Cuticle Hydration

Blow Fly Larvae

Blow Fly Larvae have clear flexible cuticle.

Entomologists have long known that the cuticle of recently killed insects is flexible allowing appendages to be moved. Upon drying, the cuticle becomes stiff and brittle. Dried insects can be partially rehydrated by placing them in a chamber with high humidity. Water content has a major influnce on cuticle properties. Fraenkel and Rudall* studied the cuticle of blowflies to gain a better understanding of the changes to the cuticle. Before molting to a pupa the cuticle of the last larval instar shrinks longitudinally, expands in circumference and transforms from the clear flexible cuticle of the larva into the opaque, darkened and rigid cuticle of the puparium.

The cuticle of the larva and the cuticle of the puparium are the same cuticle, before and after modification. Part of the stiffness is due to loss of water. Larval cuticle is about 60% water. Puparium cuticle is 12 percent water. Insect cuticle consists primarily of long protein and chitin chains that can form hydrogen bonds. Hydration allows the protein and chitin chains to move relative to each other in response to stress on the cuticle (flexibility). In the larva, the chains can move relatively freely providing maximum flexibility. In the puparium cuticle, the protein and chitin chains are chemically linked by covalent bonds that do not dissociate in the presence of water. The covalent bonds provide resistance to movement by protein and chitin chains but do not limit movement altogether. The water that is present allows some movement of the chains relative to each other. In the absence of water these chains are frozen in place and cannot move relative to each other. Dried cuticle is brittle and inflexible incapable of many small movements at the molecular scale that can accommodate stress on the cuticle. In dried cuticle stress causes the cuticle to break at its weak points.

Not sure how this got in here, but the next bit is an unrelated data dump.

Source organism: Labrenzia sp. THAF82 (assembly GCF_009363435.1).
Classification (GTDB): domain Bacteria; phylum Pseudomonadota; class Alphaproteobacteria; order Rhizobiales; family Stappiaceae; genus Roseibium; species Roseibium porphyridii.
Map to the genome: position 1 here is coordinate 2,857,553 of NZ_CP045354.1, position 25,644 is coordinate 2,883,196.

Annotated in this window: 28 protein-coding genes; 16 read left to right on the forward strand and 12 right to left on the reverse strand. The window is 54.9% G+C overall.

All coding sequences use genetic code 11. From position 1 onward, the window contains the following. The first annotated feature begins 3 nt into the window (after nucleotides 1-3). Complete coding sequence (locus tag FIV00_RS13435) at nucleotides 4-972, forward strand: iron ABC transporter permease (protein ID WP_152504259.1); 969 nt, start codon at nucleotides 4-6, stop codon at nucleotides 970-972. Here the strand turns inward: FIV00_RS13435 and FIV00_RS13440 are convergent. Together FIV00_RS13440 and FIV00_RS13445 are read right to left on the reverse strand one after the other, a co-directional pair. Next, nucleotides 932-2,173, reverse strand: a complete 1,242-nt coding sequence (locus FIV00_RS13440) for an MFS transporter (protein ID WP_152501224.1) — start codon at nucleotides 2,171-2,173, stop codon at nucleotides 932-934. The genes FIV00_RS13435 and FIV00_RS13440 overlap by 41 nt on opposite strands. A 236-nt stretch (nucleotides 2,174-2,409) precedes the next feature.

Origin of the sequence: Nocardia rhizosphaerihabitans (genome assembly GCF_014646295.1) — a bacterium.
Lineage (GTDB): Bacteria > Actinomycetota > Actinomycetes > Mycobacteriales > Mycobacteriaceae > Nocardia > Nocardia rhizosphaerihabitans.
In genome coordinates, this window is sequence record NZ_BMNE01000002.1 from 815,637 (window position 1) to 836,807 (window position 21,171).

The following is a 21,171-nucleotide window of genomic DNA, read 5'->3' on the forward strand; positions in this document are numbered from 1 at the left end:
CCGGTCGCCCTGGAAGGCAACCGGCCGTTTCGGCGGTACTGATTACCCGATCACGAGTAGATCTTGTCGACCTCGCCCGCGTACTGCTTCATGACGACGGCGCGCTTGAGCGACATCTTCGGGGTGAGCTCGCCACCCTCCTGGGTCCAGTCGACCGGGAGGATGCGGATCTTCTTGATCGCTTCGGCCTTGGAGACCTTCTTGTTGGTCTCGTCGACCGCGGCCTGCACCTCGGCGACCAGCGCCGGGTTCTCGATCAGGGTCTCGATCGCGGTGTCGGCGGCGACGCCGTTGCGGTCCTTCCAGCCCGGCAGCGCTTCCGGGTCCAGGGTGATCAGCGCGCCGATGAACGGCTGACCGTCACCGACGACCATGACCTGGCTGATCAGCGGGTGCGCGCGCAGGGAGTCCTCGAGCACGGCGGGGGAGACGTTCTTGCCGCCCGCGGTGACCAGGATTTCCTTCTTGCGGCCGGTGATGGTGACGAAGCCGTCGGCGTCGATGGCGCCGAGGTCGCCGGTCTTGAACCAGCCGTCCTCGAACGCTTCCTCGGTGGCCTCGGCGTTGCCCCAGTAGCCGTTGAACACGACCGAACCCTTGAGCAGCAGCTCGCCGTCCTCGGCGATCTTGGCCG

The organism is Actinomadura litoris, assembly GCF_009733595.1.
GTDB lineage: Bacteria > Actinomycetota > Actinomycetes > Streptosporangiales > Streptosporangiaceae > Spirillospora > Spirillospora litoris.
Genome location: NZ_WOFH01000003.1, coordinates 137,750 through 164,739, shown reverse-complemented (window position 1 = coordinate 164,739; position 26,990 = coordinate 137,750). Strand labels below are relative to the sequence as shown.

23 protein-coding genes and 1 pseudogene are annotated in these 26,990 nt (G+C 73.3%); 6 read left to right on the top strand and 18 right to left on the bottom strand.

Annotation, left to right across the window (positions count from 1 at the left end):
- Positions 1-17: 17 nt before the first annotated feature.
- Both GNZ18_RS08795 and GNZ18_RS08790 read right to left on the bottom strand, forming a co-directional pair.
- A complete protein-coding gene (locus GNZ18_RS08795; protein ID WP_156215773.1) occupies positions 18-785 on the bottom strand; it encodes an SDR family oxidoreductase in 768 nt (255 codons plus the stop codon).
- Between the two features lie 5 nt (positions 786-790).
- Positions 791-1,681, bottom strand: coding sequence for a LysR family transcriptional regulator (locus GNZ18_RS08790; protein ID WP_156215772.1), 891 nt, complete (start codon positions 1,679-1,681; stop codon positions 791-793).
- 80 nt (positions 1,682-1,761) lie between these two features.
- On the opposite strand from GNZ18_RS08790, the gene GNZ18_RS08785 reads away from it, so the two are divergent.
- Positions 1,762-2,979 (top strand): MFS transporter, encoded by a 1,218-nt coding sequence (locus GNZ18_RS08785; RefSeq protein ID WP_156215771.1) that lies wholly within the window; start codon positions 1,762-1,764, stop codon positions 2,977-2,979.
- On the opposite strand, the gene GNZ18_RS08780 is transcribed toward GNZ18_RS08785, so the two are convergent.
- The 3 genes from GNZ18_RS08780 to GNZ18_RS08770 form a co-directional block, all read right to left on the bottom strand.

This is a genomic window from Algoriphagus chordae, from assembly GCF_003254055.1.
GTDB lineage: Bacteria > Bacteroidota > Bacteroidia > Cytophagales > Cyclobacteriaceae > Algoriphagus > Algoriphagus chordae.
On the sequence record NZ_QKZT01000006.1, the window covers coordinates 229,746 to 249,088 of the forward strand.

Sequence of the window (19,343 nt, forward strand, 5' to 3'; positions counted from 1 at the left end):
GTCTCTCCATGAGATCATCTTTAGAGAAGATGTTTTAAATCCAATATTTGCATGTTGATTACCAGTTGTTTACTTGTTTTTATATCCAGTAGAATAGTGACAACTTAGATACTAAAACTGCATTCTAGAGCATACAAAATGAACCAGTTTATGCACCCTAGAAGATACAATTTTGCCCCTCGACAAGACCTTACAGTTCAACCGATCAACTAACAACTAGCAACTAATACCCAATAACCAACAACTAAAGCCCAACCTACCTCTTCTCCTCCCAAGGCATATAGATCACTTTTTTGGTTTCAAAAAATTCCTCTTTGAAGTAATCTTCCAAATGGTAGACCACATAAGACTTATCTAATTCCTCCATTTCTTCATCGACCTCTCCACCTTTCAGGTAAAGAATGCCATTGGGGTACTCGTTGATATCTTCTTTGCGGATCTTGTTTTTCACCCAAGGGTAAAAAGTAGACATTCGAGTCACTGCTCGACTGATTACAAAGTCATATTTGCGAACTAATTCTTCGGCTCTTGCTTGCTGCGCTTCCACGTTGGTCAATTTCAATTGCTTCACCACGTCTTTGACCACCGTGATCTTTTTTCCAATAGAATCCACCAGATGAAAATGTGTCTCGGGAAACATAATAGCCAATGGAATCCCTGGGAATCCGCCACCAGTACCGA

*G. Fraenkel and K. M. Rudall. 1940. A Study of the Physical and Chemical Properties of the Insect Cuticle. Proc. R. Soc. Lond. B 1940 129: 1-35.
doi: 10.1098/rspb.1940.0027

About jjneal

Jonathan Neal is a retired Associate Professor of Entomology at Purdue University and author of the textbook, Living With Insects (2010). This blog is a forum to communicate about the intersection of insects with people and policy. This is a personal blog. The opinions and materials posted here are those of the author and are in no way connected with those of my employer.
This entry was posted in Biomaterials, by jjneal. Bookmark the permalink.

Leave a Reply

Fill in your details below or click an icon to log in: Logo

You are commenting using your account. Log Out /  Change )

Twitter picture

You are commenting using your Twitter account. Log Out /  Change )

Facebook photo

You are commenting using your Facebook account. Log Out /  Change )

Connecting to %s